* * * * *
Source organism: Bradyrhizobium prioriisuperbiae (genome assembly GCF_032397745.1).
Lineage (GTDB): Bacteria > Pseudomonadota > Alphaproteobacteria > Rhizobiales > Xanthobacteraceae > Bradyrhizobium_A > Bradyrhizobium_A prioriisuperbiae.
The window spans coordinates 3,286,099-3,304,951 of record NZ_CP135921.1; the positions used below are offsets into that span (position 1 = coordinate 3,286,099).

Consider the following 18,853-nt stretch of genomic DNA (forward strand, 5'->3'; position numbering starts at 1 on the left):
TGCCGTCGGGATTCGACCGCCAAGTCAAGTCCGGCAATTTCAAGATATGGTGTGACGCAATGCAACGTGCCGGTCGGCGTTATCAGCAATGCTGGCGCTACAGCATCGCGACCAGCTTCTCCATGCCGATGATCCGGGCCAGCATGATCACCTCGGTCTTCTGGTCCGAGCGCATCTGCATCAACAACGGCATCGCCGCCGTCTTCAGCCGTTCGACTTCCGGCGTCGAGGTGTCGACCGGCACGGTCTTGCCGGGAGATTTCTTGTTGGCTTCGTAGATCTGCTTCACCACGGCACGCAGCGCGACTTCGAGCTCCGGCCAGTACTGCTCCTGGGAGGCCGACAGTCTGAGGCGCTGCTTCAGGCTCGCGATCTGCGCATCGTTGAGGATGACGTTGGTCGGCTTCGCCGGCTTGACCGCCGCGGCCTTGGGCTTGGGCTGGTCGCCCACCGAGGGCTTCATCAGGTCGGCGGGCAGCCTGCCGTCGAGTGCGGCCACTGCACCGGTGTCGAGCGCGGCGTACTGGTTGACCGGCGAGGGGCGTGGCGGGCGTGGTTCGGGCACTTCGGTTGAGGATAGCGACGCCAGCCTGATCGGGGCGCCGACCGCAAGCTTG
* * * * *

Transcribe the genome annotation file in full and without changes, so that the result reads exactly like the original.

Source organism: Bradyrhizobium prioriisuperbiae (genome assembly GCF_032397745.1).
Lineage (GTDB): Bacteria > Pseudomonadota > Alphaproteobacteria > Rhizobiales > Xanthobacteraceae > Bradyrhizobium_A > Bradyrhizobium_A prioriisuperbiae.
The window spans coordinates 3,286,099-3,304,951 of record NZ_CP135921.1; the positions used below are offsets into that span (position 1 = coordinate 3,286,099).

Consider the following 18,853-nt stretch of genomic DNA (forward strand, 5'->3'; position numbering starts at 1 on the left):
TGCCGTCGGGATTCGACCGCCAAGTCAAGTCCGGCAATTTCAAGATATGGTGTGACGCAATGCAACGTGCCGGTCGGCGTTATCAGCAATGCTGGCGCTACAGCATCGCGACCAGCTTCTCCATGCCGATGATCCGGGCCAGCATGATCACCTCGGTCTTCTGGTCCGAGCGCATCTGCATCAACAACGGCATCGCCGCCGTCTTCAGCCGTTCGACTTCCGGCGTCGAGGTGTCGACCGGCACGGTCTTGCCGGGAGATTTCTTGTTGGCTTCGTAGATCTGCTTCACCACGGCACGCAGCGCGACTTCGAGCTCCGGCCAGTACTGCTCCTGGGAGGCCGACAGTCTGAGGCGCTGCTTCAGGCTCGCGATCTGCGCATCGTTGAGGATGACGTTGGTCGGCTTCGCCGGCTTGACCGCCGCGGCCTTGGGCTTGGGCTGGTCGCCCACCGAGGGCTTCATCAGGTCGGCGGGCAGCCTGCCGTCGAGTGCGGCCACTGCACCGGTGTCGAGCGCGGCGTACTGGTTGACCGGCGAGGGGCGTGGCGGGCGTGGTTCGGGCACTTCGGTTGAGGATAGCGACGCCAGCCTGATCGGGGCGCCGACCGCAAGCTTG